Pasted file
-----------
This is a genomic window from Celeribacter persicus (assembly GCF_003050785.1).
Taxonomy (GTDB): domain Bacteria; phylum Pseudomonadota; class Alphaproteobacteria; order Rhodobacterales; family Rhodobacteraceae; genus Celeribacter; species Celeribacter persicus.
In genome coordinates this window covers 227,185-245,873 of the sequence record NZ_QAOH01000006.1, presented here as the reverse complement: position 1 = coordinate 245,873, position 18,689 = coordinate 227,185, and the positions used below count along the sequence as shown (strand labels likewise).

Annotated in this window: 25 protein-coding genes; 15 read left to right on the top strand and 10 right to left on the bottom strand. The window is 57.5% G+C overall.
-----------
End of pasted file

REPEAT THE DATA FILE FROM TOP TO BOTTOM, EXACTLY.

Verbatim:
This is a genomic window from Celeribacter persicus (assembly GCF_003050785.1).
Taxonomy (GTDB): domain Bacteria; phylum Pseudomonadota; class Alphaproteobacteria; order Rhodobacterales; family Rhodobacteraceae; genus Celeribacter; species Celeribacter persicus.
In genome coordinates this window covers 227,185-245,873 of the sequence record NZ_QAOH01000006.1, presented here as the reverse complement: position 1 = coordinate 245,873, position 18,689 = coordinate 227,185, and the positions used below count along the sequence as shown (strand labels likewise).

Annotated in this window: 25 protein-coding genes; 15 read left to right on the top strand and 10 right to left on the bottom strand. The window is 57.5% G+C overall.